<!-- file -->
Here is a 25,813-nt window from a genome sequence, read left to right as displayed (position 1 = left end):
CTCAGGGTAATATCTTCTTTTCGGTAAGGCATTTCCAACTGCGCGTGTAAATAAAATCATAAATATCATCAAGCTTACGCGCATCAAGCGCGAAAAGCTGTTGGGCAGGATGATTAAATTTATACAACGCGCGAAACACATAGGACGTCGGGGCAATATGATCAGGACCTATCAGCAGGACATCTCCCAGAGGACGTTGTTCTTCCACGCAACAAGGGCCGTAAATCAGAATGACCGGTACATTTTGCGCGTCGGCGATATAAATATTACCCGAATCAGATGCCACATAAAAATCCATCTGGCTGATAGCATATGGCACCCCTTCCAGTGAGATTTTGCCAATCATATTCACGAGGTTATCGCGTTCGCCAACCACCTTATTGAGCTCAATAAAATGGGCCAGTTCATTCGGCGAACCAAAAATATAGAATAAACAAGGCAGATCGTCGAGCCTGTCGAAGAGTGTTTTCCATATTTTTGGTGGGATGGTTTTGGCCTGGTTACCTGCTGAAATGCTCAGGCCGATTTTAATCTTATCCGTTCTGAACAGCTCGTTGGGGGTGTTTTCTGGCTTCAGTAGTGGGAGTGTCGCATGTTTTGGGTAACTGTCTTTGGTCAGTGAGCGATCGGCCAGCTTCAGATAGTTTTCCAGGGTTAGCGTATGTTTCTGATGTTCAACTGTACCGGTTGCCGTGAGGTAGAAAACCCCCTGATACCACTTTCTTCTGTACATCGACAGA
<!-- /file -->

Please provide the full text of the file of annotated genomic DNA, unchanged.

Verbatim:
Here is a 25,813-nt window from a genome sequence, read left to right as displayed (position 1 = left end):
CTCAGGGTAATATCTTCTTTTCGGTAAGGCATTTCCAACTGCGCGTGTAAATAAAATCATAAATATCATCAAGCTTACGCGCATCAAGCGCGAAAAGCTGTTGGGCAGGATGATTAAATTTATACAACGCGCGAAACACATAGGACGTCGGGGCAATATGATCAGGACCTATCAGCAGGACATCTCCCAGAGGACGTTGTTCTTCCACGCAACAAGGGCCGTAAATCAGAATGACCGGTACATTTTGCGCGTCGGCGATATAAATATTACCCGAATCAGATGCCACATAAAAATCCATCTGGCTGATAGCATATGGCACCCCTTCCAGTGAGATTTTGCCAATCATATTCACGAGGTTATCGCGTTCGCCAACCACCTTATTGAGCTCAATAAAATGGGCCAGTTCATTCGGCGAACCAAAAATATAGAATAAACAAGGCAGATCGTCGAGCCTGTCGAAGAGTGTTTTCCATATTTTTGGTGGGATGGTTTTGGCCTGGTTACCTGCTGAAATGCTCAGGCCGATTTTAATCTTATCCGTTCTGAACAGCTCGTTGGGGGTGTTTTCTGGCTTCAGTAGTGGGAGTGTCGCATGTTTTGGGTAACTGTCTTTGGTCAGTGAGCGATCGGCCAGCTTCAGATAGTTTTCCAGGGTTAGCGTATGTTTCTGATGTTCAACTGTACCGGTTGCCGTGAGGTAGAAAACCCCCTGATACCACTTTCTTCTGTACATCGACAGA